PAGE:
Mercedes Formula 1 boss Toto Wolff says series like DTM and Formula E, where the firm previously competed, are now “dwarfed” by Formula 1.
Mercedes have quickly become one of Formula 1’s most successful teams, winning eight Constructors’ titles in a row from 2014-2021, plus seven Drivers’ titles in that time also.
And the manufacturer are now pooling their resources into Formula 1, having previously scrapped their DTM and Formula E works teams, selling the latter to McLaren ahead of the 2023 FE season.
And Wolff would explain that F1 has grown to such a size that now, other series like DTM and FE simply do not make sense from an investment standpoint.
“I think that Formula 1 has become so big that everything else has been dwarfed,” Wolff told ŚwiatWyścigów.pl.
“We were really happy, successful in DTM for over 30 years. But it has come to a point where the works team, if you wanted to compete, you need 40 or 50 million euros and the return on investment was too small for that. And it’s the same in Formula E. The audiences were just not good enough.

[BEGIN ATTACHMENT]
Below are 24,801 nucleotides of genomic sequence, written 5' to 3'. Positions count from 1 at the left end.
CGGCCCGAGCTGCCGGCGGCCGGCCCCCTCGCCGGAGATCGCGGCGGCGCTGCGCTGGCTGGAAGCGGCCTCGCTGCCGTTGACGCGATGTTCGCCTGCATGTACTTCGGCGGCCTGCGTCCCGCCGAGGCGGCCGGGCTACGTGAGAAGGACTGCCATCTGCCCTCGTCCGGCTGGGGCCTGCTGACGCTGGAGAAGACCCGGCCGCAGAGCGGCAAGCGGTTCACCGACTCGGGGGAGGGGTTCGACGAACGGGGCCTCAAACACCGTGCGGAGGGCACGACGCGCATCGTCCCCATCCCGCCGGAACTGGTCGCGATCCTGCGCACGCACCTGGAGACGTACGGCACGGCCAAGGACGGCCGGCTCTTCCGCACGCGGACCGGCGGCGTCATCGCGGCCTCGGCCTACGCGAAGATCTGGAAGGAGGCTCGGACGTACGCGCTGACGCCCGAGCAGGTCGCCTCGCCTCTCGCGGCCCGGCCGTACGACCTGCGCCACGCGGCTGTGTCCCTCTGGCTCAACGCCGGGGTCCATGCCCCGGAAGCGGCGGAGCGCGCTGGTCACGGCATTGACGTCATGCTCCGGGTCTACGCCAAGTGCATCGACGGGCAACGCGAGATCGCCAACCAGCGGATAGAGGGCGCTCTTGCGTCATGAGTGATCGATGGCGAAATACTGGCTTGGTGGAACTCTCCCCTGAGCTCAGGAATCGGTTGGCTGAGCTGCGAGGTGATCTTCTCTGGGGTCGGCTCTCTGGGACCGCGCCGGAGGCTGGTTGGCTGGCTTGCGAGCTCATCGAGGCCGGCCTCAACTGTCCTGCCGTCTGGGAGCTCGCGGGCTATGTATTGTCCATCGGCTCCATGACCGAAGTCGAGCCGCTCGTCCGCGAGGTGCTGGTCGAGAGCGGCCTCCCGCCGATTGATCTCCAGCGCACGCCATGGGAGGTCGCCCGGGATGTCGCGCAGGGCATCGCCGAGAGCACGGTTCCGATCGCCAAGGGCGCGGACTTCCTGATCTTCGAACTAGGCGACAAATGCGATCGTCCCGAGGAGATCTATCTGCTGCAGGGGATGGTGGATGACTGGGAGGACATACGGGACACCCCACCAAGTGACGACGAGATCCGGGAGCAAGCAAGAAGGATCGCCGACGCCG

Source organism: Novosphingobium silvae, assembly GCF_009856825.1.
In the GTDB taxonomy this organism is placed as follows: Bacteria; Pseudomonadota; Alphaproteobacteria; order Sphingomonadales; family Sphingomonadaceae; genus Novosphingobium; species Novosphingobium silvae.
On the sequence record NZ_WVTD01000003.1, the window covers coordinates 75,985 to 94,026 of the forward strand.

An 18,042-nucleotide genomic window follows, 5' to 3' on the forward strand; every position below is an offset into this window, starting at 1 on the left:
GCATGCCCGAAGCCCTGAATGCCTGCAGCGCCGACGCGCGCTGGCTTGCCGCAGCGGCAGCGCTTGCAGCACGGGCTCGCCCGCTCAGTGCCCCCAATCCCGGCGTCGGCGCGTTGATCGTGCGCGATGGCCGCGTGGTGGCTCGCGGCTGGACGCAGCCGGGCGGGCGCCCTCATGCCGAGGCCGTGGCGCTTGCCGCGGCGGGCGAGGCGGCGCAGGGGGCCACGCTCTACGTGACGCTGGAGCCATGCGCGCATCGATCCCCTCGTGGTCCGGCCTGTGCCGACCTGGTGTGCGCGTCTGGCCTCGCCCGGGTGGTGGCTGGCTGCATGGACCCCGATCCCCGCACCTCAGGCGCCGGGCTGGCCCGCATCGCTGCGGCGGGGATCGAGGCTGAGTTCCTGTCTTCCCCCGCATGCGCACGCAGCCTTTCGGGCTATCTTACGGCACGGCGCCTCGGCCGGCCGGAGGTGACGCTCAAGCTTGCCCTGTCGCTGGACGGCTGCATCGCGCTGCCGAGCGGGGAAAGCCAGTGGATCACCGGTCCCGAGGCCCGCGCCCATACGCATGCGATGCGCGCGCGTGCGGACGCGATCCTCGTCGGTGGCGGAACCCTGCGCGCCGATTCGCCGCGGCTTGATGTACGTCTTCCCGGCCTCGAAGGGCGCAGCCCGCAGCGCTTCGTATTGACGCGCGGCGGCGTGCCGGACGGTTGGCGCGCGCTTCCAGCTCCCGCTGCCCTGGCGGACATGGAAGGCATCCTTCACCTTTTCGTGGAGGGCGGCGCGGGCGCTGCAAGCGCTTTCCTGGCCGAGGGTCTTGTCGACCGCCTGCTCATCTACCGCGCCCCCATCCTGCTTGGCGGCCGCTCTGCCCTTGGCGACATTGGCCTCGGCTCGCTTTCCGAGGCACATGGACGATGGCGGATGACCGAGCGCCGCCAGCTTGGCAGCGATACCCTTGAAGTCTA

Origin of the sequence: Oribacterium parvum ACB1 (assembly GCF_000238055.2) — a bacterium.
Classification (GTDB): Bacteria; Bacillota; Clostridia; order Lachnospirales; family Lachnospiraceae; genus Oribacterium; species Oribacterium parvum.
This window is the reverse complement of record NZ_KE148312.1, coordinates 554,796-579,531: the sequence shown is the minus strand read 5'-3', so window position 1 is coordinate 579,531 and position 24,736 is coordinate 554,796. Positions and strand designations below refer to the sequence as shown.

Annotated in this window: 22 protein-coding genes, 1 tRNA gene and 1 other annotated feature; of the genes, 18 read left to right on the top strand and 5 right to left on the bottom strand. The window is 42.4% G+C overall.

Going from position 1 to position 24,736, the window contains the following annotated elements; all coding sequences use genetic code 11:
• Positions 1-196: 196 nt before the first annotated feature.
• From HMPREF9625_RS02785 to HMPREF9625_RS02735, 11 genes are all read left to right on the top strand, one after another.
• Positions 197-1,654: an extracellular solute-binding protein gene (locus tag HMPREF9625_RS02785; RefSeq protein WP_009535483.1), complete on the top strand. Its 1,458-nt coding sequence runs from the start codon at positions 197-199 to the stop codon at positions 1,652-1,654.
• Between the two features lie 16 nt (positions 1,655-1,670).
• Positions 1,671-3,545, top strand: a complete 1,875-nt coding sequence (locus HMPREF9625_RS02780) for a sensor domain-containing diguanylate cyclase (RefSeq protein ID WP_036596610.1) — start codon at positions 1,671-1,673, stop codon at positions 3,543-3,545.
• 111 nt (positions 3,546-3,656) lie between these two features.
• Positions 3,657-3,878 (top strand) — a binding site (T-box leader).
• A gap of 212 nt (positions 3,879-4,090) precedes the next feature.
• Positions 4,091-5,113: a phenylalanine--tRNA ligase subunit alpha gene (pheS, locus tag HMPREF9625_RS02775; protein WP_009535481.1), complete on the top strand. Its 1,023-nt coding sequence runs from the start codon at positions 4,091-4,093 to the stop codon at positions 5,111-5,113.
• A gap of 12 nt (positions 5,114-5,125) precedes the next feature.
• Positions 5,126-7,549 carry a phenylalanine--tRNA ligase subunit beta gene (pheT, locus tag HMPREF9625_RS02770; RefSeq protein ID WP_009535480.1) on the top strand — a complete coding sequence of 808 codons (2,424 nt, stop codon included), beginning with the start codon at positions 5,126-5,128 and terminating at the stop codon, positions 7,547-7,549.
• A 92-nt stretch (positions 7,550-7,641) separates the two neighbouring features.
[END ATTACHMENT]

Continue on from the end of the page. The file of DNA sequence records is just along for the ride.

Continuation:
“So you have DTM there, and then you have Formula E here, and then you have Formula 1 in the whole room. So, we decided that let’s concentrate on doing that properly and put the resources into Formula 1, rather than being distracted and dilutive for the other things.”
Of course, there are other series and events operating in Europe, like Le Mans and the World Endurance Championship, which continue to have a high standing in the world of motorsport, but Wolff does believe that Formula 1’s popularity boom poses a risk to such series.
The way he described it is that such series are operating “offline” so to speak, with the eyes of the fans fixed on Formula 1.
Asked if Formula 1’s success may come at the detriment of other categories, Wolff replied: “It is, I think, already.
“I think we are seeing that we are so big that the audiences… I mean, there’s great racing in Le Mans, in WEC, in GT3s and DTM, but that is happening offline, you can say. There are race fans and hardcore audiences who follow, but no one else. So, it is at risk.”